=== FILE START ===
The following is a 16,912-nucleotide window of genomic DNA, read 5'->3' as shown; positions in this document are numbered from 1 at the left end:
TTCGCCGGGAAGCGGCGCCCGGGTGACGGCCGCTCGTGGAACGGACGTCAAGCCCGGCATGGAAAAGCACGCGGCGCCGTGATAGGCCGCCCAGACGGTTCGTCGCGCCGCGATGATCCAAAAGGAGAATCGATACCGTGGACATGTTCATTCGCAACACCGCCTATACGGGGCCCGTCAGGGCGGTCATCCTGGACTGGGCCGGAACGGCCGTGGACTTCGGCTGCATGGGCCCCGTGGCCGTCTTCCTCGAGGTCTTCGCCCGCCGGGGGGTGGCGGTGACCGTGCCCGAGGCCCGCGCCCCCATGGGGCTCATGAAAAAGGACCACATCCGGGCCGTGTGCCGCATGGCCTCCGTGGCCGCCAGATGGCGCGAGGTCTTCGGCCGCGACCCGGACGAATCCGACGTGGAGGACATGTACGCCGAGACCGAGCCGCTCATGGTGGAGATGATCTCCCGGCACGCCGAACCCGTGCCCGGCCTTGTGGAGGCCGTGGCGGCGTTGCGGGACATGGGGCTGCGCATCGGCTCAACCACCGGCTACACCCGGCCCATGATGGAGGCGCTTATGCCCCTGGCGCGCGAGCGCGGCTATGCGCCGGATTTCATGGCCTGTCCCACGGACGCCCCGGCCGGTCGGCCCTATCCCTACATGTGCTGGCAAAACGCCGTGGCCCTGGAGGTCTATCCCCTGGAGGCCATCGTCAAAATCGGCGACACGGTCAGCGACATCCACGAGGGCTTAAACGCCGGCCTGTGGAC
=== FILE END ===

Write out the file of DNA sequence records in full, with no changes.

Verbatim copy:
The following is a 16,912-nucleotide window of genomic DNA, read 5'->3' as shown; positions in this document are numbered from 1 at the left end:
TTCGCCGGGAAGCGGCGCCCGGGTGACGGCCGCTCGTGGAACGGACGTCAAGCCCGGCATGGAAAAGCACGCGGCGCCGTGATAGGCCGCCCAGACGGTTCGTCGCGCCGCGATGATCCAAAAGGAGAATCGATACCGTGGACATGTTCATTCGCAACACCGCCTATACGGGGCCCGTCAGGGCGGTCATCCTGGACTGGGCCGGAACGGCCGTGGACTTCGGCTGCATGGGCCCCGTGGCCGTCTTCCTCGAGGTCTTCGCCCGCCGGGGGGTGGCGGTGACCGTGCCCGAGGCCCGCGCCCCCATGGGGCTCATGAAAAAGGACCACATCCGGGCCGTGTGCCGCATGGCCTCCGTGGCCGCCAGATGGCGCGAGGTCTTCGGCCGCGACCCGGACGAATCCGACGTGGAGGACATGTACGCCGAGACCGAGCCGCTCATGGTGGAGATGATCTCCCGGCACGCCGAACCCGTGCCCGGCCTTGTGGAGGCCGTGGCGGCGTTGCGGGACATGGGGCTGCGCATCGGCTCAACCACCGGCTACACCCGGCCCATGATGGAGGCGCTTATGCCCCTGGCGCGCGAGCGCGGCTATGCGCCGGATTTCATGGCCTGTCCCACGGACGCCCCGGCCGGTCGGCCCTATCCCTACATGTGCTGGCAAAACGCCGTGGCCCTGGAGGTCTATCCCCTGGAGGCCATCGTCAAAATCGGCGACACGGTCAGCGACATCCACGAGGGCTTAAACGCCGGCCTGTGGAC